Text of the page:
Osi Umenyiora laments failure of pass rush

Jason Pierre-Paul, right, warms up with Osi Umenyiora,

Jason Pierre-Paul, right, warms up with Osi Umenyiora, left, before an NFL football game against the New Orleans Saints. (Dec. 9, 2012) Photo Credit: AP

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Maybe the Mayans weren't predicting the end of the world, just the end of the core of the Giants' defensive line. Their calendar might be a little more accurate if that were the case.

Because while the Earth still spins Friday, the players who have been the ferocious face of the Giants' pass rush for the better part of the last eight seasons -- Osi Umenyiora, Justin Tuck and Mathias Kiwanuka -- could be facing their final two games as a group. Especially if they can't return to the form that made them such a driving force to two Super Bowl titles in the last five seasons.

As Umenyiora said blithely on ESPN Radio earlier this week on the lack of sacks being produced this season: "If we can't do it, they're going to bring in people who can."

On Thursday, the others in the trio agreed with that reality.

"Sounds about right," Tuck said.

"That's how you always feel around here, not just around here but in the league," Kiwanuka added. "This is a game where you have to produce results immediately and what you did last year, last week, last month, that doesn't matter . . . This is an industry where we live under constant pressure of making sure we get our job done."

The Giants (8-6) haven't been producing. They have 32 sacks as a team, 16th in a 32-team league. Literally mediocre. And their big pass-rushing ends -- the three veterans plus Jason Pierre-Paul -- have totaled 18.5 of those sacks. They have two sacks among them in the last three games.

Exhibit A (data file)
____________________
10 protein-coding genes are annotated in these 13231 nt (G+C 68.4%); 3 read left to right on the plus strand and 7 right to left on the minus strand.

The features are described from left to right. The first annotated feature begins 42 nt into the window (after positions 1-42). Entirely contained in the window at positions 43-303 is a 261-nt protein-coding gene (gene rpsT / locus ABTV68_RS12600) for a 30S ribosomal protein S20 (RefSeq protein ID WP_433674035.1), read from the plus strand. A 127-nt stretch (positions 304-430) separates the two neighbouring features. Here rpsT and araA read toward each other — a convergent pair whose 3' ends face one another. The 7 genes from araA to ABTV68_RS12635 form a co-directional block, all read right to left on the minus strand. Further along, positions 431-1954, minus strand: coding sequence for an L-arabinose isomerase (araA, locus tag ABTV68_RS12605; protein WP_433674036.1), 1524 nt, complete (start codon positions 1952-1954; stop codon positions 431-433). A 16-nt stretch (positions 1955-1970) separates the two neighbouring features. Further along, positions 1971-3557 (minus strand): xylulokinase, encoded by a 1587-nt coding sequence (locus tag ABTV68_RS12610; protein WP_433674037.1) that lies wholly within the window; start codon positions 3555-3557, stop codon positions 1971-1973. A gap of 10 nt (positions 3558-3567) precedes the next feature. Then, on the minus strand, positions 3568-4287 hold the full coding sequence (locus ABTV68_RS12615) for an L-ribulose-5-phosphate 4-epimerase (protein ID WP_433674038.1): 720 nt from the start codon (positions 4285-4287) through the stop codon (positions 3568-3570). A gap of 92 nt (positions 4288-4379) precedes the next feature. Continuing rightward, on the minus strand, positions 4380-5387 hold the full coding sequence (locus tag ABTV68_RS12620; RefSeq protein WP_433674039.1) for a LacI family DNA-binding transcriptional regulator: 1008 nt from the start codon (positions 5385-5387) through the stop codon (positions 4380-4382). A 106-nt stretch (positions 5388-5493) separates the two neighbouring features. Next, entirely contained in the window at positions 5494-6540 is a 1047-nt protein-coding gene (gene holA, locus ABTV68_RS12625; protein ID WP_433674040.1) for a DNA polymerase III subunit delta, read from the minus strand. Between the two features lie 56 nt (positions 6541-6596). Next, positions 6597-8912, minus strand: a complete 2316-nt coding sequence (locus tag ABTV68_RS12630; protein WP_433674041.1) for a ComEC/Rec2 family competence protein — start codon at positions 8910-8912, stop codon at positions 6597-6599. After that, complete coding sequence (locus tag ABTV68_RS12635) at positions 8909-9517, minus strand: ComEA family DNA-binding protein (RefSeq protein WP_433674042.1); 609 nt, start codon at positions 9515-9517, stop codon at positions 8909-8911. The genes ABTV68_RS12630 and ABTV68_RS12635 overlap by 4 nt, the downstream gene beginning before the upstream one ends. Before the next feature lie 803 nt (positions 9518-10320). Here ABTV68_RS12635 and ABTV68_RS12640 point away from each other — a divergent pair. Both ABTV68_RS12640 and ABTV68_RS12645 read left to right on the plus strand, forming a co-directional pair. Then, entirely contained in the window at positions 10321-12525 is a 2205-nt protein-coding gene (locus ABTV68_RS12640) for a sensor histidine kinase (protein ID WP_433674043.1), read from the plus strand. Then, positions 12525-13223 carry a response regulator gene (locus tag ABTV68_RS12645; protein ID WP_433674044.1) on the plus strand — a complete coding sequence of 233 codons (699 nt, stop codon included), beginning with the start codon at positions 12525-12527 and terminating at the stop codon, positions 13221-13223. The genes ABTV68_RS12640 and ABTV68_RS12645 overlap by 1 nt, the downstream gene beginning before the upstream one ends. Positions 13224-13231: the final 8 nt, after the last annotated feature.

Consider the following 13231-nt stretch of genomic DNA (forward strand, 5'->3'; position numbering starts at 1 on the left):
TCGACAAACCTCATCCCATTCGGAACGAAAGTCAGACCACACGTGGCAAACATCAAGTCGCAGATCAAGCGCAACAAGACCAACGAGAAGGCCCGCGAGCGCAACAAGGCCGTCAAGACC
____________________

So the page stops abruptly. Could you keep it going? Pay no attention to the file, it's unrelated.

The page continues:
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Then, this week, came the latest insult. Ravens coach John Harbaugh was asked if there is still a "fear factor" when facing the pass rushers of the Giants.

"I wouldn't use that word," he said.

Neither, it turns out, would the Giants.

"He shouldn't," Tuck said. "Not at all. Because there's been years here there should be, it should have been feared. But this year we haven't had that year. What have you done for me lately -- that's how the league looks at you -- and lately we haven't done much of anything as far as getting after the quarterback."

Most figure Umenyiora won't be back. He's a free agent after this season and has had contract disagreements with the Giants. But there could be more changes if the production doesn't pick up.

Tuck is due $4.5 million in 2013. He brings a lot of intangibles to the Giants as their defensive captain, but during the last two regular seasons he's had eight sacks and 80 tackles. In 2010, his last Pro Bowl season, he had 11.5 sacks and 76 tackles. And he'll turn 30 this offseason. That's not to say Tuck won't be back next year. But it's not unheard of to part ways with a declining veteran with one year remaining on his contract.

Those are issues for the offseason, and the Giants aren't at that point. Yet. They still have two games to play in the regular season. In their two most recent Super Bowls, it has been the pass rush that led the charge.

It may not be too late for a third. A third and perhaps final.

Defensive coordinator Perry Fewell said he notices some frustration from his marquee group when they don't get sacks, even though they try to convince themselves that sacks aren't as important as other stats such as quarterback hits and pushing passers off their launch pad.

"I do believe this about them, though," Fewell said. "They're a proud unit. I think they will have success in the next couple of weeks. And I think you'll see their numbers go up."

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